Under 35 U.S.C. § 315(b), an inter partes review petition will not be instituted “if the petition requesting the proceeding is filed more than 1 year after the date on which the petitioner, real party in interest, or privy of the petitioner is served with a complaint alleging infringement of the patent” (emphasis added).
In a recent Board decision, Eizo Corporation v. Barco N.V., IPR2014-00358, Paper 21 (July 14, 2015), the Board held that an inter partes review request on a reissued patent was not time barred when a complaint of patent infringement for the original patent was served more than two years prior to the filing date of the IPR petition for the reissued patent.
In Eizo, patent owner served a complaint alleging patent infringement of U.S. Patent No. 7,639,849 (“the ‘849 patent”), on October 7, 2011. On October 2, 2012, the ‘849 patent was reissued as U.S. Patent No. RE43,707 (“the ‘707 patent”). Petitioner filed a request for inter partes review of the ‘707 patent on January 17, 2014.
Here the Board held that “[t]he reissuance of the ʼ849 patent as the ʼ707 patent did not continue the ʼ849 patent, but rather resulted in the surrender of the ʼ849 patent and the issuance of a new patent, the ʼ707 patent.” See Eizo at Page 8. Thus, the complaint alleging infringement of the ‘849 patent did not apply to the new ‘707 patent because the petitioner was not served a complaint “of the patent.”
Further, patent owner served an amended complaint alleging infringement of the ‘707 patent on January 17, 2013, which was exactly one-year prior to the filing date of the inter partes review request of the ‘707 patent. Thus, the petition was timely filed.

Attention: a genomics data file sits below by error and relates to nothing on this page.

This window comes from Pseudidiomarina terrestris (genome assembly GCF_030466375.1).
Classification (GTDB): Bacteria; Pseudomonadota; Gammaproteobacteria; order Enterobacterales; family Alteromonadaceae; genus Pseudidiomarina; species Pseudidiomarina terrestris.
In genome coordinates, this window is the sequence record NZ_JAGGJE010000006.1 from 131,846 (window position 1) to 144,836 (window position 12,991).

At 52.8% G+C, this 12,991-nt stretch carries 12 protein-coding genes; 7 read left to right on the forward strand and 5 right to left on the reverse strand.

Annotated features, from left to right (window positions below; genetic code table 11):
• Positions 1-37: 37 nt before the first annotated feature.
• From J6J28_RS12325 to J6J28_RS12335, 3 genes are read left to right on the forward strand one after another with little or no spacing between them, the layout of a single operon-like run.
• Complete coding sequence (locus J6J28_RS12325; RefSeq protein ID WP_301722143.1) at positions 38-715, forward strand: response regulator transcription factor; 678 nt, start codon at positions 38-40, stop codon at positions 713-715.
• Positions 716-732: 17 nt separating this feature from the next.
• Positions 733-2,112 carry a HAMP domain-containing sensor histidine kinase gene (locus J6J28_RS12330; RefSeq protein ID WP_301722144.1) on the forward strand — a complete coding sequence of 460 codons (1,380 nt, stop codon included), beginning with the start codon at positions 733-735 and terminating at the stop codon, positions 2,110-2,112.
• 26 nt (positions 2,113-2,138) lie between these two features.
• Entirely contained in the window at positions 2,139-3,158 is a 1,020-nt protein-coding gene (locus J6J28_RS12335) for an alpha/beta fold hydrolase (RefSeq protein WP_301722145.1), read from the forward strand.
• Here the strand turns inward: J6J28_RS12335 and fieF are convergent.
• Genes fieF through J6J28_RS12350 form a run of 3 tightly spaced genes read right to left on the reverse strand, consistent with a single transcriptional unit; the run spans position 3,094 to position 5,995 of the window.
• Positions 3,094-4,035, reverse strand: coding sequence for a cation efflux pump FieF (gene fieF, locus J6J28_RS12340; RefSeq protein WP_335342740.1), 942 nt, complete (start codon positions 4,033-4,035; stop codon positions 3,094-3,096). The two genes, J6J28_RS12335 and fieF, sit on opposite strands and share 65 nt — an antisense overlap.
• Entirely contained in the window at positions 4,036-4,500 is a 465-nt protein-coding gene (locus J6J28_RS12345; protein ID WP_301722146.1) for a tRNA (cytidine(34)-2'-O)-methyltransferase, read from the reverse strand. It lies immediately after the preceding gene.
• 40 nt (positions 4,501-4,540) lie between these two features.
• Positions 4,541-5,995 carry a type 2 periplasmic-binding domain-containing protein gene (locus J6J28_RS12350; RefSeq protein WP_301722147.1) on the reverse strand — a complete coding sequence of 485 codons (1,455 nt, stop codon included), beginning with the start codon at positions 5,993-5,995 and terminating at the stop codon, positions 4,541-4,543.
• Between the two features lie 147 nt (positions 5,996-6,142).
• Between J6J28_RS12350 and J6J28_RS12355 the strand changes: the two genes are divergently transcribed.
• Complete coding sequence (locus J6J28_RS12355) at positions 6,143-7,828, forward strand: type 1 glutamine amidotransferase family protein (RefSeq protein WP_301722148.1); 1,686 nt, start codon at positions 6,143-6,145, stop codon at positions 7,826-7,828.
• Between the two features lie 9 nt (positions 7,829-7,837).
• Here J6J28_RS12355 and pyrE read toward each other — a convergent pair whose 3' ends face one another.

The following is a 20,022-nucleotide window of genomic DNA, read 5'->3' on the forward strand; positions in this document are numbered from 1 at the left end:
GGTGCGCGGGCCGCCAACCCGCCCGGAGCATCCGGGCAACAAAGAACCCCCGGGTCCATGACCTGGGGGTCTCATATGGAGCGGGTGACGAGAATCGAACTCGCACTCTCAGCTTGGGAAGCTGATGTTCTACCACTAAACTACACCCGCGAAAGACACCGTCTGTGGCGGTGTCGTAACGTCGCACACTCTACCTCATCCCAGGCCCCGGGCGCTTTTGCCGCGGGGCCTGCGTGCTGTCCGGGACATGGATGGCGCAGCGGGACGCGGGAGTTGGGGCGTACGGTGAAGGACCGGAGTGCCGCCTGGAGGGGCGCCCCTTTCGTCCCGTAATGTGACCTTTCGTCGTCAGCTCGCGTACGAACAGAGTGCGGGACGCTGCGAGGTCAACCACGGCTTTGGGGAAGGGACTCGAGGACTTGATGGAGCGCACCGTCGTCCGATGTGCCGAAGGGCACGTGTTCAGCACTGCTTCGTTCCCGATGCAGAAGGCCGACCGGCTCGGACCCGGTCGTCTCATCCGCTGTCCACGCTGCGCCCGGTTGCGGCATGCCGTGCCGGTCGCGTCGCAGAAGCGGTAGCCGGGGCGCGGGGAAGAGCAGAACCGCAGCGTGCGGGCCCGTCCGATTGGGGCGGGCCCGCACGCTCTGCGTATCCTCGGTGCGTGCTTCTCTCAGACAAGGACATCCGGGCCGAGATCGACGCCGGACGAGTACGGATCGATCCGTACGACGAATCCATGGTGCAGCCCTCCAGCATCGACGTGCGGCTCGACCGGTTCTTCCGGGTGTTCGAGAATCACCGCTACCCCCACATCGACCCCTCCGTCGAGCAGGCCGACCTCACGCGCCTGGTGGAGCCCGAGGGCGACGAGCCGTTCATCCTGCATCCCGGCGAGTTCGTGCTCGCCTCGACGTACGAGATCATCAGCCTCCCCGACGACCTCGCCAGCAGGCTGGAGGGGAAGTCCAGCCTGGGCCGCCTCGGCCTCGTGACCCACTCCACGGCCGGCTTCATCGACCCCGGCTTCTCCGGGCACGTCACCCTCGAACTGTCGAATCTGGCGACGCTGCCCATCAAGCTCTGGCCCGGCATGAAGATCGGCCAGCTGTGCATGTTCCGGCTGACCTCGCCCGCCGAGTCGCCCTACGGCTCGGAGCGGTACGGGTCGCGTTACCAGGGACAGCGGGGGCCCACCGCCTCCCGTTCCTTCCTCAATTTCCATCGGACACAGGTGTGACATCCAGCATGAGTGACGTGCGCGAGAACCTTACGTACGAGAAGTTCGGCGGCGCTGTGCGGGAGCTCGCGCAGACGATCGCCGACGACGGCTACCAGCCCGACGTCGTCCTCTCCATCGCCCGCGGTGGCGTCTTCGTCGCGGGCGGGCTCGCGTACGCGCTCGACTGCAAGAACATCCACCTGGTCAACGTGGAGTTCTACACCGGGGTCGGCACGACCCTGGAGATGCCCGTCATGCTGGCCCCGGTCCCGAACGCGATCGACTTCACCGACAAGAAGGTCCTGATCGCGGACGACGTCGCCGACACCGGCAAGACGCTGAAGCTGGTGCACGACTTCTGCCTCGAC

Patent owner attempted to argue that the reissued patent was “substantially identical” to the original patent, and thus, a continuation of the original patent under 35 U.S.C. § 252. However, the Board was not persuaded that the claims were substantially identical.
Similar to the Federal Circuit’s holding in Accord Aspex Eyewear, Inc. v. Marchon Eyewear, Inc., 672 F.3d 1335,1341-42 (Fed. Cir. 2012), the Board has distinguished between a reissued patent and a reexamination patent, and has differentiated these types of patents with respect to the one-year statutory bar under 35 U.S.C. § 315(b). For example, in BioDelivery Sciences International, Inc. v. MonoSol Rx, LLC, IPR2013-00315 (Paper 31) (November 13, 2013), the Board held that a reexamination does not result in a new patent. Instead, “a reexamination certificate merely incorporat[es] in the patent any proposed amended or new claim determined to be patentable.'” See BioDelivery at Page 3-4 (citing 35 U.S.C. 307(a)).
Margaret M. Welsh is an associate in the firm’s Electrical/Mechanical Group. Ms. Welsh’s practice focuses on the preparation and prosecution of domestic and foreign patent applications as well as counseling clients on intellectual property matters. She has experience in a wide range of mechanical and electrical technologies, including semiconductor and nanotechnologies and technologies in various automobile components, such as tires, transmissions, engines, fuel-injectors, motors, lamps, steering systems, connectors/wiring, valves, and control/monitoring systems.
Ms. Welsh previously has worked as an energy consultant where she provided various entities with technical, regulatory, and strategic support for many of their energy initiatives. She was also the Managing Editor of Volume XXI of Fordham’s Intellectual Property, Media and Entertainment Law Journal.